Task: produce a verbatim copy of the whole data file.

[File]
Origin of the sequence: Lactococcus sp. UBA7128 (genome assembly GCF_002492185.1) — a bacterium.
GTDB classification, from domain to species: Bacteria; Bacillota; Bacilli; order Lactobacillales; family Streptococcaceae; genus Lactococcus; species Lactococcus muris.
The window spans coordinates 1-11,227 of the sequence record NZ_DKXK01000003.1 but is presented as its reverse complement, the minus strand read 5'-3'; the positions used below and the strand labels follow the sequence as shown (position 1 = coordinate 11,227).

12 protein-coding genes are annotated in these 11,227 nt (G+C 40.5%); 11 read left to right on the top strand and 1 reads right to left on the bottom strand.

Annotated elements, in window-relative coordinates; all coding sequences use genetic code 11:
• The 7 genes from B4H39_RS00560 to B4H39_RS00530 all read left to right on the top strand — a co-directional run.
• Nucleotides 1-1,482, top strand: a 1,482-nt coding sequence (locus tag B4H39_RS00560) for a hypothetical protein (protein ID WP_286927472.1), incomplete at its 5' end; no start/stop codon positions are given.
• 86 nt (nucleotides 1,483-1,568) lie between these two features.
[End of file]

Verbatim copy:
Origin of the sequence: Lactococcus sp. UBA7128 (genome assembly GCF_002492185.1) — a bacterium.
GTDB classification, from domain to species: Bacteria; Bacillota; Bacilli; order Lactobacillales; family Streptococcaceae; genus Lactococcus; species Lactococcus muris.
The window spans coordinates 1-11,227 of the sequence record NZ_DKXK01000003.1 but is presented as its reverse complement, the minus strand read 5'-3'; the positions used below and the strand labels follow the sequence as shown (position 1 = coordinate 11,227).

12 protein-coding genes are annotated in these 11,227 nt (G+C 40.5%); 11 read left to right on the top strand and 1 reads right to left on the bottom strand.

Annotated elements, in window-relative coordinates; all coding sequences use genetic code 11:
• The 7 genes from B4H39_RS00560 to B4H39_RS00530 all read left to right on the top strand — a co-directional run.
• Nucleotides 1-1,482, top strand: a 1,482-nt coding sequence (locus tag B4H39_RS00560) for a hypothetical protein (protein ID WP_286927472.1), incomplete at its 5' end; no start/stop codon positions are given.
• 86 nt (nucleotides 1,483-1,568) lie between these two features.